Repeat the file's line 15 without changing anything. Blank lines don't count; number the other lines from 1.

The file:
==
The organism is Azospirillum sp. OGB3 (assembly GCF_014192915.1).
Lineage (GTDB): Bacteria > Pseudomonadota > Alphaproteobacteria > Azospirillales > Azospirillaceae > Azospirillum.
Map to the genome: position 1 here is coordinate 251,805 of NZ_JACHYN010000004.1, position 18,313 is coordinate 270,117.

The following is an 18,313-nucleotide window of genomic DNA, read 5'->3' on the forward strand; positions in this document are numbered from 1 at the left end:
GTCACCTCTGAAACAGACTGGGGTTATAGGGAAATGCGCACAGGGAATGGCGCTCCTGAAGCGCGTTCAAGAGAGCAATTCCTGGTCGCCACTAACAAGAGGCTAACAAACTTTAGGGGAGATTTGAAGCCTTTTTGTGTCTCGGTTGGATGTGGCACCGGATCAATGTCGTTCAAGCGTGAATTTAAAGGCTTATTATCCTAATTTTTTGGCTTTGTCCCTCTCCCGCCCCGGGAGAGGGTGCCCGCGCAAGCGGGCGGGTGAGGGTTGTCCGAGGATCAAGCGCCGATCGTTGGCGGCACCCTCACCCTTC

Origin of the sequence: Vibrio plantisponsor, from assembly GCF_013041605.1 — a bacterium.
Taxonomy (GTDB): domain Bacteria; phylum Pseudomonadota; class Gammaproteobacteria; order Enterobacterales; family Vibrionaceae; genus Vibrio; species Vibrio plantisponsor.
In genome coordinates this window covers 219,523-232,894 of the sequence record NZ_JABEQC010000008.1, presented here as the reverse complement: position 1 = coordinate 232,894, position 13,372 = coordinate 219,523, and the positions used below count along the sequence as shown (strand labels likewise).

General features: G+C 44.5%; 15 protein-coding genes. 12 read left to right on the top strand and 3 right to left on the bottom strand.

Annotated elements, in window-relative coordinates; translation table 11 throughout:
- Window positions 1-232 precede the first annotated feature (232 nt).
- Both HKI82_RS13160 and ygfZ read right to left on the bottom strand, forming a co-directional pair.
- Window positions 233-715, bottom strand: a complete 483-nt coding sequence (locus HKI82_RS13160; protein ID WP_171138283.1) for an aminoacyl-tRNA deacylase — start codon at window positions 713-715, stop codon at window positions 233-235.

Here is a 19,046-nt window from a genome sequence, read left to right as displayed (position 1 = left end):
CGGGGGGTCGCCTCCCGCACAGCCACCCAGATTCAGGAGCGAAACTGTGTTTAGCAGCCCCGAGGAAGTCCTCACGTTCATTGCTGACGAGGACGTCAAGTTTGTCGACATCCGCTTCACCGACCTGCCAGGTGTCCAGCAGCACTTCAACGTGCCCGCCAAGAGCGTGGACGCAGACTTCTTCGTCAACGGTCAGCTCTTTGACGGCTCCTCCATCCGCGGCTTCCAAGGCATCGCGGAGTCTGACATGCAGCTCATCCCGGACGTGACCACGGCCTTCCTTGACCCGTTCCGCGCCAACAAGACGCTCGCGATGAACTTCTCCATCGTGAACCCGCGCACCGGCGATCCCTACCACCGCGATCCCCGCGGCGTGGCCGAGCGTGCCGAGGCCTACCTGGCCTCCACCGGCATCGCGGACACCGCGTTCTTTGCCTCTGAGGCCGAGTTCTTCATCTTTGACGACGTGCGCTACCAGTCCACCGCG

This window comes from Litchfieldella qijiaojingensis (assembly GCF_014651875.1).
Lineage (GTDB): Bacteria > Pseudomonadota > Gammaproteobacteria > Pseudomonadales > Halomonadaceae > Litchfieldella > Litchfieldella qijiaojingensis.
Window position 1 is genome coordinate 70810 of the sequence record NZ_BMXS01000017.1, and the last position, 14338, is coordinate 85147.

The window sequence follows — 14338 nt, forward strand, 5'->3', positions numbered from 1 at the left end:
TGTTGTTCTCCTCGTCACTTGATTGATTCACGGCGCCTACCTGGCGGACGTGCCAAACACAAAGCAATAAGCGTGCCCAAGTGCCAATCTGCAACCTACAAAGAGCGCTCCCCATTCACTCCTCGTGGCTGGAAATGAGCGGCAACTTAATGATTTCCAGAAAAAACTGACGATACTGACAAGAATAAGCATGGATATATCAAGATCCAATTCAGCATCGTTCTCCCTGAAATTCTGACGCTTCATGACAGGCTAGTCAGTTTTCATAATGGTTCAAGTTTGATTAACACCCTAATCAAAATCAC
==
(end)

CGGGGGGTCGCCTCCCGCACAGCCACCCAGATTCAGGAGCGAAACTGTGTTTAGCAGCCCCGAGGAAGTCCTCACGTTCATTGCTGACGAGGACGTCAAGTTTGTCGACATCCGCTTCACCGACCTGCCAGGTGTCCAGCAGCACTTCAACGTGCCCGCCAAGAGCGTGGACGCAGACTTCTTCGTCAACGGTCAGCTCTTTGACGGCTCCTCCATCCGCGGCTTCCAAGGCATCGCGGAGTCTGACATGCAGCTCATCCCGGACGTGACCACGGCCTTCCTTGACCCGTTCCGCGCCAACAAGACGCTCGCGATGAACTTCTCCATCGTGAACCCGCGCACCGGCGATCCCTACCACCGCGATCCCCGCGGCGTGGCCGAGCGTGCCGAGGCCTACCTGGCCTCCACCGGCATCGCGGACACCGCGTTCTTTGCCTCTGAGGCCGAGTTCTTCATCTTTGACGACGTGCGCTACCAGTCCACCGCG